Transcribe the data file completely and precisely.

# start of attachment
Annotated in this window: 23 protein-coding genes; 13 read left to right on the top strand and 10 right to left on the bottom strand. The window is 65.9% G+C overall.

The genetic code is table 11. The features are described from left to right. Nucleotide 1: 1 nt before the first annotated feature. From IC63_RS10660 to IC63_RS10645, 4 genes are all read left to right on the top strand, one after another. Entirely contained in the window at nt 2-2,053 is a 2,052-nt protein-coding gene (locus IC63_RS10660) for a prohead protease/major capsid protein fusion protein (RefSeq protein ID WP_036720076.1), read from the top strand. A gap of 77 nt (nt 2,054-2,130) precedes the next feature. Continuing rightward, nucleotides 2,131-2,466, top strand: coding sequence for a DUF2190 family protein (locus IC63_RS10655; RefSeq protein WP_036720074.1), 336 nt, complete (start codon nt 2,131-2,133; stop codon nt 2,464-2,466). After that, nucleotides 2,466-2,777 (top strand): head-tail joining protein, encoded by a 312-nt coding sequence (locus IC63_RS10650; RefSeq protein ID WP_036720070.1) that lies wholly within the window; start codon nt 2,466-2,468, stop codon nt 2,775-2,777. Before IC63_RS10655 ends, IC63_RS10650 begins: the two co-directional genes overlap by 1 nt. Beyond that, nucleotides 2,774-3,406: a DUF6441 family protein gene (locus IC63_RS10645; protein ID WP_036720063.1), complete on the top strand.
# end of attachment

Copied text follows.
Annotated in this window: 23 protein-coding genes; 13 read left to right on the top strand and 10 right to left on the bottom strand. The window is 65.9% G+C overall.

The genetic code is table 11. The features are described from left to right. Nucleotide 1: 1 nt before the first annotated feature. From IC63_RS10660 to IC63_RS10645, 4 genes are all read left to right on the top strand, one after another. Entirely contained in the window at nt 2-2,053 is a 2,052-nt protein-coding gene (locus IC63_RS10660) for a prohead protease/major capsid protein fusion protein (RefSeq protein ID WP_036720076.1), read from the top strand. A gap of 77 nt (nt 2,054-2,130) precedes the next feature. Continuing rightward, nucleotides 2,131-2,466, top strand: coding sequence for a DUF2190 family protein (locus IC63_RS10655; RefSeq protein WP_036720074.1), 336 nt, complete (start codon nt 2,131-2,133; stop codon nt 2,464-2,466). After that, nucleotides 2,466-2,777 (top strand): head-tail joining protein, encoded by a 312-nt coding sequence (locus IC63_RS10650; RefSeq protein ID WP_036720070.1) that lies wholly within the window; start codon nt 2,466-2,468, stop codon nt 2,775-2,777. Before IC63_RS10655 ends, IC63_RS10650 begins: the two co-directional genes overlap by 1 nt. Beyond that, nucleotides 2,774-3,406: a DUF6441 family protein gene (locus IC63_RS10645; protein ID WP_036720063.1), complete on the top strand.